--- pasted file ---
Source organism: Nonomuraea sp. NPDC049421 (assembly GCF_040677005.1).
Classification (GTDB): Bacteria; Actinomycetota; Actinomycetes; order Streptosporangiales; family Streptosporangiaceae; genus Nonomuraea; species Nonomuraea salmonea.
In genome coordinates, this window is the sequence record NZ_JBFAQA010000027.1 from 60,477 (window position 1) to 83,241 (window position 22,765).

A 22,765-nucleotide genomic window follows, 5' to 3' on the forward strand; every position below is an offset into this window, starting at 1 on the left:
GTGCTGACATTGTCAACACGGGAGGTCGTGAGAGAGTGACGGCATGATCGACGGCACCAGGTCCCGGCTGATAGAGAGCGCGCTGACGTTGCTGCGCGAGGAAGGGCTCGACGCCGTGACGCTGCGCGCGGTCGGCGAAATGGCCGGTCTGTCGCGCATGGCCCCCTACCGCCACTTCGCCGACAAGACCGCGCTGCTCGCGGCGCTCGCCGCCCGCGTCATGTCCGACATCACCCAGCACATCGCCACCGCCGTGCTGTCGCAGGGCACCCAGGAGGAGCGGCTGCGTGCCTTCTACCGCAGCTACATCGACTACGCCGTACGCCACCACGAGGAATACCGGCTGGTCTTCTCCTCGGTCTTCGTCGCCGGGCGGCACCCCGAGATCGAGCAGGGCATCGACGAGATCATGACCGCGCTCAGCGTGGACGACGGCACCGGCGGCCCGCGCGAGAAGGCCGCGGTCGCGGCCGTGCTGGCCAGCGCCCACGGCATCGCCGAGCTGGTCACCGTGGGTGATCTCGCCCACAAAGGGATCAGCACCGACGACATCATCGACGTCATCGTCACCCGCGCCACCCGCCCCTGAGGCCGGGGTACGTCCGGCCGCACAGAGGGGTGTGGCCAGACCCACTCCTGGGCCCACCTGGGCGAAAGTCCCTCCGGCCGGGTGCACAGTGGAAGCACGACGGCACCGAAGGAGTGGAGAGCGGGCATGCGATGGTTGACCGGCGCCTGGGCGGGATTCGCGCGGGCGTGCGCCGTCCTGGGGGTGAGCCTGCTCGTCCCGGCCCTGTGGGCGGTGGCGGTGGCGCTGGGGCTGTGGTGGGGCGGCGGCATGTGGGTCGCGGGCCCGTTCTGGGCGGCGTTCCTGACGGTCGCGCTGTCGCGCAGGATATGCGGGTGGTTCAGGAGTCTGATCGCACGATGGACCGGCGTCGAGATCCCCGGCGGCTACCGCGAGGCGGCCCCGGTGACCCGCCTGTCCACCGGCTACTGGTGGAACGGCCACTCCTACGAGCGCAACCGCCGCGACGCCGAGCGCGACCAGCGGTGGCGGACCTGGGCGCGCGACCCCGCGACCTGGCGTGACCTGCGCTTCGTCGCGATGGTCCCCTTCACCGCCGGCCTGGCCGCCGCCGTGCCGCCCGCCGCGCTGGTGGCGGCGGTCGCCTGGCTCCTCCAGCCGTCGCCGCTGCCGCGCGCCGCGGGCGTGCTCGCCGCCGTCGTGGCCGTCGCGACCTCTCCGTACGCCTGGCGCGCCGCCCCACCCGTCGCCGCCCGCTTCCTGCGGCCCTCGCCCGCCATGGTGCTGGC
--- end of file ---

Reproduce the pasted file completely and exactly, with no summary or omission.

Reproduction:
Source organism: Nonomuraea sp. NPDC049421 (assembly GCF_040677005.1).
Classification (GTDB): Bacteria; Actinomycetota; Actinomycetes; order Streptosporangiales; family Streptosporangiaceae; genus Nonomuraea; species Nonomuraea salmonea.
In genome coordinates, this window is the sequence record NZ_JBFAQA010000027.1 from 60,477 (window position 1) to 83,241 (window position 22,765).

A 22,765-nucleotide genomic window follows, 5' to 3' on the forward strand; every position below is an offset into this window, starting at 1 on the left:
GTGCTGACATTGTCAACACGGGAGGTCGTGAGAGAGTGACGGCATGATCGACGGCACCAGGTCCCGGCTGATAGAGAGCGCGCTGACGTTGCTGCGCGAGGAAGGGCTCGACGCCGTGACGCTGCGCGCGGTCGGCGAAATGGCCGGTCTGTCGCGCATGGCCCCCTACCGCCACTTCGCCGACAAGACCGCGCTGCTCGCGGCGCTCGCCGCCCGCGTCATGTCCGACATCACCCAGCACATCGCCACCGCCGTGCTGTCGCAGGGCACCCAGGAGGAGCGGCTGCGTGCCTTCTACCGCAGCTACATCGACTACGCCGTACGCCACCACGAGGAATACCGGCTGGTCTTCTCCTCGGTCTTCGTCGCCGGGCGGCACCCCGAGATCGAGCAGGGCATCGACGAGATCATGACCGCGCTCAGCGTGGACGACGGCACCGGCGGCCCGCGCGAGAAGGCCGCGGTCGCGGCCGTGCTGGCCAGCGCCCACGGCATCGCCGAGCTGGTCACCGTGGGTGATCTCGCCCACAAAGGGATCAGCACCGACGACATCATCGACGTCATCGTCACCCGCGCCACCCGCCCCTGAGGCCGGGGTACGTCCGGCCGCACAGAGGGGTGTGGCCAGACCCACTCCTGGGCCCACCTGGGCGAAAGTCCCTCCGGCCGGGTGCACAGTGGAAGCACGACGGCACCGAAGGAGTGGAGAGCGGGCATGCGATGGTTGACCGGCGCCTGGGCGGGATTCGCGCGGGCGTGCGCCGTCCTGGGGGTGAGCCTGCTCGTCCCGGCCCTGTGGGCGGTGGCGGTGGCGCTGGGGCTGTGGTGGGGCGGCGGCATGTGGGTCGCGGGCCCGTTCTGGGCGGCGTTCCTGACGGTCGCGCTGTCGCGCAGGATATGCGGGTGGTTCAGGAGTCTGATCGCACGATGGACCGGCGTCGAGATCCCCGGCGGCTACCGCGAGGCGGCCCCGGTGACCCGCCTGTCCACCGGCTACTGGTGGAACGGCCACTCCTACGAGCGCAACCGCCGCGACGCCGAGCGCGACCAGCGGTGGCGGACCTGGGCGCGCGACCCCGCGACCTGGCGTGACCTGCGCTTCGTCGCGATGGTCCCCTTCACCGCCGGCCTGGCCGCCGCCGTGCCGCCCGCCGCGCTGGTGGCGGCGGTCGCCTGGCTCCTCCAGCCGTCGCCGCTGCCGCGCGCCGCGGGCGTGCTCGCCGCCGTCGTGGCCGTCGCGACCTCTCCGTACGCCTGGCGCGCCGCCCCACCCGTCGCCGCCCGCTTCCTGCGGCCCTCGCCCGCCATGGTGCTGGC